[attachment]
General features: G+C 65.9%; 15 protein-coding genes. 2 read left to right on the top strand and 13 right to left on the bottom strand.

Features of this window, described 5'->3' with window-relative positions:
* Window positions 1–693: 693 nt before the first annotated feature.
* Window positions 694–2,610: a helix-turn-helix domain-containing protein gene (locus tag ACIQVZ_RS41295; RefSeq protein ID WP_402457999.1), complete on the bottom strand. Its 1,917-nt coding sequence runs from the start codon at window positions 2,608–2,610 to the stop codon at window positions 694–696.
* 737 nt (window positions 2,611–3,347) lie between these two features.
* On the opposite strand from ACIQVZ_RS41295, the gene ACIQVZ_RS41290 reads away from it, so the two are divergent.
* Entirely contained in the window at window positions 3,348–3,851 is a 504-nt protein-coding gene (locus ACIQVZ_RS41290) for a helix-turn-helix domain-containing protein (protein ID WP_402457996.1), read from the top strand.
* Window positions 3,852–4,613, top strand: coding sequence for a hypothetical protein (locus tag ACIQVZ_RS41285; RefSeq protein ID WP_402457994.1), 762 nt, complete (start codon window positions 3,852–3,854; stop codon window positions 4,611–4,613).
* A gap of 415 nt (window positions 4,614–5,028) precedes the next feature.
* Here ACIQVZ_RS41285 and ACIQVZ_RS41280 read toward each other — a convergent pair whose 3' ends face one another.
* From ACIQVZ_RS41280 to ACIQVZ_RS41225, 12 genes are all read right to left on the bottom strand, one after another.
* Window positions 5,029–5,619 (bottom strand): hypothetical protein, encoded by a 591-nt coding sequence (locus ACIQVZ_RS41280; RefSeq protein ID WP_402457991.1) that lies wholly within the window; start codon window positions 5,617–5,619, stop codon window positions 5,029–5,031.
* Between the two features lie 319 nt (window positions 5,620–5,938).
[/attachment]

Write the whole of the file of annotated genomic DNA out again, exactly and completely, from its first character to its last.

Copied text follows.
General features: G+C 65.9%; 15 protein-coding genes. 2 read left to right on the top strand and 13 right to left on the bottom strand.

Features of this window, described 5'->3' with window-relative positions:
* Window positions 1–693: 693 nt before the first annotated feature.
* Window positions 694–2,610: a helix-turn-helix domain-containing protein gene (locus tag ACIQVZ_RS41295; RefSeq protein ID WP_402457999.1), complete on the bottom strand. Its 1,917-nt coding sequence runs from the start codon at window positions 2,608–2,610 to the stop codon at window positions 694–696.
* 737 nt (window positions 2,611–3,347) lie between these two features.
* On the opposite strand from ACIQVZ_RS41295, the gene ACIQVZ_RS41290 reads away from it, so the two are divergent.
* Entirely contained in the window at window positions 3,348–3,851 is a 504-nt protein-coding gene (locus ACIQVZ_RS41290) for a helix-turn-helix domain-containing protein (protein ID WP_402457996.1), read from the top strand.
* Window positions 3,852–4,613, top strand: coding sequence for a hypothetical protein (locus tag ACIQVZ_RS41285; RefSeq protein ID WP_402457994.1), 762 nt, complete (start codon window positions 3,852–3,854; stop codon window positions 4,611–4,613).
* A gap of 415 nt (window positions 4,614–5,028) precedes the next feature.
* Here ACIQVZ_RS41285 and ACIQVZ_RS41280 read toward each other — a convergent pair whose 3' ends face one another.
* From ACIQVZ_RS41280 to ACIQVZ_RS41225, 12 genes are all read right to left on the bottom strand, one after another.
* Window positions 5,029–5,619 (bottom strand): hypothetical protein, encoded by a 591-nt coding sequence (locus ACIQVZ_RS41280; RefSeq protein ID WP_402457991.1) that lies wholly within the window; start codon window positions 5,617–5,619, stop codon window positions 5,029–5,031.
* Between the two features lie 319 nt (window positions 5,620–5,938).